[Note: This post has been written after the AHRI technology conference. My intentions to combine this post with a detailed review of some of the vendors at the conference hasn’t materialised. So, here’s a belated post on the conference]
FIRST HR Technology Conference:
Yesterday, I attended the AHRI’s Conference, billed as the first of its kind in Australia. It was a sold-out event. In an age where conferences are a dime a dozen, AHRI’s ability to sell seats is impressive. As far as professional associations go, AHRI seems to be at the top of its game. Other professional associations will be envious of the level of engagement and support it gets from its membership base. Apparently, the idea of a conference on HR technology was first mooted by AHRI members. I met a few students who attended on a discounted ticket – another smart move from AHRI to engage future professionals.
Who is interested in HR technology?
Turns out that HR practioners are really interested in HR technology. The good folks at @AHRIevents provided me conference attendance data, as follows:
66% = HR professionals
27% = other (consultants, business owner) etc.
7% = IT
From attendees’ data alone, it seems to me that there is a growing interest in technology amongst HR practitioners. This raises more questions – what’s the relationship between IT and HR staff? Who decides what HR systems to use? How much influence does HR have on technology decisions? During the course of the event, I find every time I learn something new, it raises new questions.
HR Technology Adoption
How do organisations use HR technology? As far as I am aware, there’s very little data on the adoption of HR technology in Australia. Linda Cameron presented data extracted from the global Cedar Crestone survey of HR systems. The Australian sample is small (only 18 people participated from the AU/NZ region from a global sample of 1800). Nevertheless, it revealed interesting statistics about the adoption of HR technology. Payroll systems are the most popular HR technology in use. Recruitment system is fourth in the ladder (refer graph). Linda sheds some light on the effects of the GFC on HR adoption and the adoption of social media and web 2.0 technologies within organisations. While the sample is small it highlights the number, range and complexity of systems HR professionals have to deal with. Here’s the full report.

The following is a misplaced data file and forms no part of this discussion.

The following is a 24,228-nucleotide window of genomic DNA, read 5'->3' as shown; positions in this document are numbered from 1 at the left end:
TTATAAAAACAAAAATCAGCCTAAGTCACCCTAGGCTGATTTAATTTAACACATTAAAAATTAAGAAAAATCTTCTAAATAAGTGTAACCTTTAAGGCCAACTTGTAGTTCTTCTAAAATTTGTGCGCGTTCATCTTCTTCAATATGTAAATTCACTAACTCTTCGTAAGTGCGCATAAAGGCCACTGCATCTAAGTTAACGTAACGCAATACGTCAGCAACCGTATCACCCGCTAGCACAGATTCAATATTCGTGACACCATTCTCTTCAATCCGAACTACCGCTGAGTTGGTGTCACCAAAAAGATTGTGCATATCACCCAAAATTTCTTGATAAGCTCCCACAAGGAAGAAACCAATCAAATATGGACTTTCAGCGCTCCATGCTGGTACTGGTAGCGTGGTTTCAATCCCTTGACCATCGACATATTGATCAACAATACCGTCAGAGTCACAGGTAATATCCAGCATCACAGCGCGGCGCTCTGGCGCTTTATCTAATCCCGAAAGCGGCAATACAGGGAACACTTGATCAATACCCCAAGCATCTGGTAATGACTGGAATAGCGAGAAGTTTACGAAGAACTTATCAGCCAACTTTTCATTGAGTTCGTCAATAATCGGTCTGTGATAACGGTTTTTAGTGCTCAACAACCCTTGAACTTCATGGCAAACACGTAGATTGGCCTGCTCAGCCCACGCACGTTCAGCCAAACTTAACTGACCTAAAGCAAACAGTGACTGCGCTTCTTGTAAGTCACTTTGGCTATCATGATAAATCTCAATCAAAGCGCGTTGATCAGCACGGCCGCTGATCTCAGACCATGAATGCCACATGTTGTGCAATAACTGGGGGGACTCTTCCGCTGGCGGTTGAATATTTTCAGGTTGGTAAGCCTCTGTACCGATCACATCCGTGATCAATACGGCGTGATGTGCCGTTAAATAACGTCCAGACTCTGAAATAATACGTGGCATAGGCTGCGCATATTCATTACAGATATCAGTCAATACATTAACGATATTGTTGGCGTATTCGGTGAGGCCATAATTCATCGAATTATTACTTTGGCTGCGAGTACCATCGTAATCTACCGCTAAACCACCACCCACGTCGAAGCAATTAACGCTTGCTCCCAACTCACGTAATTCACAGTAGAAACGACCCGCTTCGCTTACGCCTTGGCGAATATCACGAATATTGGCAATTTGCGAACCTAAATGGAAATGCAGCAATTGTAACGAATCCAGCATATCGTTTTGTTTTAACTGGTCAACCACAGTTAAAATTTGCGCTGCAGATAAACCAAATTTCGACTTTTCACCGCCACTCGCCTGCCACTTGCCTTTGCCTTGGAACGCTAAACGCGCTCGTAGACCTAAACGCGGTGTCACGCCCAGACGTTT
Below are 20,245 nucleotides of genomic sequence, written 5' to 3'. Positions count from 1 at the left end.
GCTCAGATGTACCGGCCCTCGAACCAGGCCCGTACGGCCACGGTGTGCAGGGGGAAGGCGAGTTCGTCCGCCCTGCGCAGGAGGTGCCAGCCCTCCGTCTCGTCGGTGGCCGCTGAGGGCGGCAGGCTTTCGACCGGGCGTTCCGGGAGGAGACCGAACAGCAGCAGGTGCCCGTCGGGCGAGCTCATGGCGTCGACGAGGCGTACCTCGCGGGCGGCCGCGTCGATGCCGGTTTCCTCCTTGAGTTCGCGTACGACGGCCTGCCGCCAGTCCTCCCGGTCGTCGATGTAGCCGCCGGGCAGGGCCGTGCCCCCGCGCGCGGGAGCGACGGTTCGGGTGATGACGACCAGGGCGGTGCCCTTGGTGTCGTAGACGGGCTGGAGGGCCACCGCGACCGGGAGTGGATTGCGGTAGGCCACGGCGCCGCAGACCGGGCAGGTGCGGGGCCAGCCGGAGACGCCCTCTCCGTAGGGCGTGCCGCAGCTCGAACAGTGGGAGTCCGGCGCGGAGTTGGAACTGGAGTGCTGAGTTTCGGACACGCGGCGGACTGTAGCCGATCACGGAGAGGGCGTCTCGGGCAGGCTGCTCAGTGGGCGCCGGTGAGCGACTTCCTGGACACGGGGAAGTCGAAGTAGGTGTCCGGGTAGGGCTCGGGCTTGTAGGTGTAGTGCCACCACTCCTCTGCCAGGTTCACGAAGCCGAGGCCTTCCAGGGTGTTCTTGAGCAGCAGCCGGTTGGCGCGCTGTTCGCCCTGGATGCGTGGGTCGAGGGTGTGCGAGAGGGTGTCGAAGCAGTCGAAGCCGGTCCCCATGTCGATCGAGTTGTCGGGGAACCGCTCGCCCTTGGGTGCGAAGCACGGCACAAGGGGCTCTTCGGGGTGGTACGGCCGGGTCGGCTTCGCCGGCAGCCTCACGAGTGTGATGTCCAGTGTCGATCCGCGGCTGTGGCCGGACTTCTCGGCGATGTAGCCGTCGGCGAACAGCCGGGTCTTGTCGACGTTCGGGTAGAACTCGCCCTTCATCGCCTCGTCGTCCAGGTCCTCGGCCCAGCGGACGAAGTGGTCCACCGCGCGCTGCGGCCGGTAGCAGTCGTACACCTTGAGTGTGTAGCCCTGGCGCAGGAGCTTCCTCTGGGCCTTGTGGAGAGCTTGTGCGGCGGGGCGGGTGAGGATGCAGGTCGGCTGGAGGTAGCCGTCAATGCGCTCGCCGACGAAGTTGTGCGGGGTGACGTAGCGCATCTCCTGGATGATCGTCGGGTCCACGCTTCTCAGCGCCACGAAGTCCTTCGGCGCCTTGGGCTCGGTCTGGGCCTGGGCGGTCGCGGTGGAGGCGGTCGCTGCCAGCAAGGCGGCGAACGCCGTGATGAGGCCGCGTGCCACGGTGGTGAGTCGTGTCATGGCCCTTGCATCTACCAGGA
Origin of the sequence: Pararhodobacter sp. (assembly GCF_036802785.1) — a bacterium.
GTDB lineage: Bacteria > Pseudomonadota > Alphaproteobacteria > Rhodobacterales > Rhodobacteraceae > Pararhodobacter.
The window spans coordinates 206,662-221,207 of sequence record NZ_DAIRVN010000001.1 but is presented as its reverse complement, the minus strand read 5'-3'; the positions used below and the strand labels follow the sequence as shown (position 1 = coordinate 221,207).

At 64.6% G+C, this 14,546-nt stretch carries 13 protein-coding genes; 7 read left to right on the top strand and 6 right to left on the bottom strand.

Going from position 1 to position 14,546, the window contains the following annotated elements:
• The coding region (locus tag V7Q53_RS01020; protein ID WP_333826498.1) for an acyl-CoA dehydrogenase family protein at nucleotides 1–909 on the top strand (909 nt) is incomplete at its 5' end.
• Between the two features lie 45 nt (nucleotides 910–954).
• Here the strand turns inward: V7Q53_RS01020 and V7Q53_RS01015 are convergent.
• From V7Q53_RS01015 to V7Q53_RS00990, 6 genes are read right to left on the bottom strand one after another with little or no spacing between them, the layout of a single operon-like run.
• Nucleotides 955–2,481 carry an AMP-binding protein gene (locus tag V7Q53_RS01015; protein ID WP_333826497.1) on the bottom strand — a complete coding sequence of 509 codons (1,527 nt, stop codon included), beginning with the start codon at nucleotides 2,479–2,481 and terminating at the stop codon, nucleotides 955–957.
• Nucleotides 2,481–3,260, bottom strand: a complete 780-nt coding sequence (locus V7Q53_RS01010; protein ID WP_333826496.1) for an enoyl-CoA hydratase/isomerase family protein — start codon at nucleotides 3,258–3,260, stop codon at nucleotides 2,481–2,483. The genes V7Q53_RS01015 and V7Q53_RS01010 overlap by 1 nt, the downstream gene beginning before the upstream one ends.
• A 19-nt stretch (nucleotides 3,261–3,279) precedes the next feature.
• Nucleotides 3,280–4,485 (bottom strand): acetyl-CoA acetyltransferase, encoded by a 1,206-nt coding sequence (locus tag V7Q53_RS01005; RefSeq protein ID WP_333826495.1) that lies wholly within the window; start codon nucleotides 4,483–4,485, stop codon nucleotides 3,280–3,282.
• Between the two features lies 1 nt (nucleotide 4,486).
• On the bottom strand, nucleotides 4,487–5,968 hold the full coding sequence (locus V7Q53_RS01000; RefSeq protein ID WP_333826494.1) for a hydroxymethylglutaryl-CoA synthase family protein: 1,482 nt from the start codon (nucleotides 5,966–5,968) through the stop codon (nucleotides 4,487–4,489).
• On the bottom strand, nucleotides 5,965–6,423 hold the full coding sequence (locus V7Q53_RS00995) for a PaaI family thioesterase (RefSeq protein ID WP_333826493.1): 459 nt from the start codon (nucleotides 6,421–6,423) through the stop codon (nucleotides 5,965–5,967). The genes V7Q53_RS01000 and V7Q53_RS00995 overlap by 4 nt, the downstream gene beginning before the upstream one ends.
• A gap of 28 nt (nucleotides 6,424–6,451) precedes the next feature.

Also worth looking at is a similar report released by NAVIGO (who were also present at the conference) earlier this year. NAVIGO’s report has a much larger sample size but addresses less subject categories. Download here.
Yes some people actually use their HR systems
It’s no simple task to manage 45,000 applications each year in an organisation with 22,000 staff. Jason Lucchese detailed the ATO’s journey in implementing a recruitment system (NGA) and the results they achieved. The key for the ATO was defining proper metrics and having robust reporting processes in place. Amongst other things, cost per hire and time to fill dramatically decreased. I thought – a real example of real usage of technology resulting in real change.
Cloud, cloud, cloud is everywhere. There seems to be a new found fascination with cloud technology/concept (especially by those selling a solution?). A panel chaired by Anastasia Ellerby (SuccessFactors), John Macy (Competitive Edge Technology) and David Page (Northgate Arinso) addresses the changing HR technology landscape, and ponders on the next big thing. The panel painted a bleak future for vendors who are not offering browser-based access.
It surprises me a little that it has taken this long for the HR community to stir. The concept of taking advantage of a cloud environment has been talked about in recruitment circles for some time now. But there is no denying that cloud based systems are generating a lot of interest, and perhaps it’s the way forward. Gartner predicts that cloud computing services will grow at more than 20% over the next four years. The latest Calrius Index suggested cloud computing is driving demand for more IT professionals in Australia. It doesn’t appears to be just a fad.